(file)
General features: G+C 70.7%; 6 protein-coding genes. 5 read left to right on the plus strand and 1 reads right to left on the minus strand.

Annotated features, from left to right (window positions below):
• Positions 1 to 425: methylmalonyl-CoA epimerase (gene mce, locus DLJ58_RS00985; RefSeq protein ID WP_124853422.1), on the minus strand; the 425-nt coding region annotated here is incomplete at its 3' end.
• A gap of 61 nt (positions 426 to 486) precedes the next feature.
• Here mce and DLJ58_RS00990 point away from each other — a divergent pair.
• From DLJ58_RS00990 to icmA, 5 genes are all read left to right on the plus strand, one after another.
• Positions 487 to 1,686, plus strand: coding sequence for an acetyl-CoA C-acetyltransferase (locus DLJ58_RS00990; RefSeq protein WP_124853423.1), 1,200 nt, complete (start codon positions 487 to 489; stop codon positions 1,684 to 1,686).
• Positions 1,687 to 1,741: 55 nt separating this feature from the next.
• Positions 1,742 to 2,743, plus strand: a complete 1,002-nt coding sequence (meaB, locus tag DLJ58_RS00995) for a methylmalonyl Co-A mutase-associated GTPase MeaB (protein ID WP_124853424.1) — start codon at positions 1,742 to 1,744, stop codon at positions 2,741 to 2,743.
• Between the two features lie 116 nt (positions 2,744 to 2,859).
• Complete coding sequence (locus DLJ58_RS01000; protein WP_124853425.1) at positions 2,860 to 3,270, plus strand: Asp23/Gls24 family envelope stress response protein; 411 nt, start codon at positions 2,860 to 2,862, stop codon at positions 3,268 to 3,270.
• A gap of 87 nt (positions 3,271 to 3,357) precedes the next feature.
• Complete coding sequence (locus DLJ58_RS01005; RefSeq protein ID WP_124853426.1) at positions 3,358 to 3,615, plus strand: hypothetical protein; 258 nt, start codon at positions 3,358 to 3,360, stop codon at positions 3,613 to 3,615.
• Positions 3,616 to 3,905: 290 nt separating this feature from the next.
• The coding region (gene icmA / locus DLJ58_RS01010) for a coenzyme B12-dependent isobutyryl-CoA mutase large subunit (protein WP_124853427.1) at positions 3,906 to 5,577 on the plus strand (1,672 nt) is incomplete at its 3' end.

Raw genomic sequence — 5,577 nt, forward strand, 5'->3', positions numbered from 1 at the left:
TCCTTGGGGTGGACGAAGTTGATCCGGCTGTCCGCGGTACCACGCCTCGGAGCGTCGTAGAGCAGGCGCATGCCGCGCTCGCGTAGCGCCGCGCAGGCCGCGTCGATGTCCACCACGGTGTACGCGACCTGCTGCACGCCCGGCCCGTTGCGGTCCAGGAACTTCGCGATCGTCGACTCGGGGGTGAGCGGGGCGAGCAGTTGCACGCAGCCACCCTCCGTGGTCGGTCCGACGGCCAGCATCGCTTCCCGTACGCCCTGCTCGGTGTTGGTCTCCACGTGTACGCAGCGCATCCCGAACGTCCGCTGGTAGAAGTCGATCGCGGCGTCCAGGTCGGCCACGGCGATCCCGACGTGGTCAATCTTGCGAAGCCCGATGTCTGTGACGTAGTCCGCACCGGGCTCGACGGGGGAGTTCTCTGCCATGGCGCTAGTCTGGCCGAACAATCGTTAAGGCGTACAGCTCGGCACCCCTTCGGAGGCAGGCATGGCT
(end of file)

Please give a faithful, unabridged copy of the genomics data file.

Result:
General features: G+C 70.7%; 6 protein-coding genes. 5 read left to right on the plus strand and 1 reads right to left on the minus strand.

Annotated features, from left to right (window positions below):
• Positions 1 to 425: methylmalonyl-CoA epimerase (gene mce, locus DLJ58_RS00985; RefSeq protein ID WP_124853422.1), on the minus strand; the 425-nt coding region annotated here is incomplete at its 3' end.
• A gap of 61 nt (positions 426 to 486) precedes the next feature.
• Here mce and DLJ58_RS00990 point away from each other — a divergent pair.
• From DLJ58_RS00990 to icmA, 5 genes are all read left to right on the plus strand, one after another.
• Positions 487 to 1,686, plus strand: coding sequence for an acetyl-CoA C-acetyltransferase (locus DLJ58_RS00990; RefSeq protein WP_124853423.1), 1,200 nt, complete (start codon positions 487 to 489; stop codon positions 1,684 to 1,686).
• Positions 1,687 to 1,741: 55 nt separating this feature from the next.
• Positions 1,742 to 2,743, plus strand: a complete 1,002-nt coding sequence (meaB, locus tag DLJ58_RS00995) for a methylmalonyl Co-A mutase-associated GTPase MeaB (protein ID WP_124853424.1) — start codon at positions 1,742 to 1,744, stop codon at positions 2,741 to 2,743.
• Between the two features lie 116 nt (positions 2,744 to 2,859).
• Complete coding sequence (locus DLJ58_RS01000; protein WP_124853425.1) at positions 2,860 to 3,270, plus strand: Asp23/Gls24 family envelope stress response protein; 411 nt, start codon at positions 2,860 to 2,862, stop codon at positions 3,268 to 3,270.
• A gap of 87 nt (positions 3,271 to 3,357) precedes the next feature.
• Complete coding sequence (locus DLJ58_RS01005; RefSeq protein ID WP_124853426.1) at positions 3,358 to 3,615, plus strand: hypothetical protein; 258 nt, start codon at positions 3,358 to 3,360, stop codon at positions 3,613 to 3,615.
• Positions 3,616 to 3,905: 290 nt separating this feature from the next.
• The coding region (gene icmA / locus DLJ58_RS01010) for a coenzyme B12-dependent isobutyryl-CoA mutase large subunit (protein WP_124853427.1) at positions 3,906 to 5,577 on the plus strand (1,672 nt) is incomplete at its 3' end.

Raw genomic sequence — 5,577 nt, forward strand, 5'->3', positions numbered from 1 at the left:
TCCTTGGGGTGGACGAAGTTGATCCGGCTGTCCGCGGTACCACGCCTCGGAGCGTCGTAGAGCAGGCGCATGCCGCGCTCGCGTAGCGCCGCGCAGGCCGCGTCGATGTCCACCACGGTGTACGCGACCTGCTGCACGCCCGGCCCGTTGCGGTCCAGGAACTTCGCGATCGTCGACTCGGGGGTGAGCGGGGCGAGCAGTTGCACGCAGCCACCCTCCGTGGTCGGTCCGACGGCCAGCATCGCTTCCCGTACGCCCTGCTCGGTGTTGGTCTCCACGTGTACGCAGCGCATCCCGAACGTCCGCTGGTAGAAGTCGATCGCGGCGTCCAGGTCGGCCACGGCGATCCCGACGTGGTCAATCTTGCGAAGCCCGATGTCTGTGACGTAGTCCGCACCGGGCTCGACGGGGGAGTTCTCTGCCATGGCGCTAGTCTGGCCGAACAATCGTTAAGGCGTACAGCTCGGCACCCCTTCGGAGGCAGGCATGGCT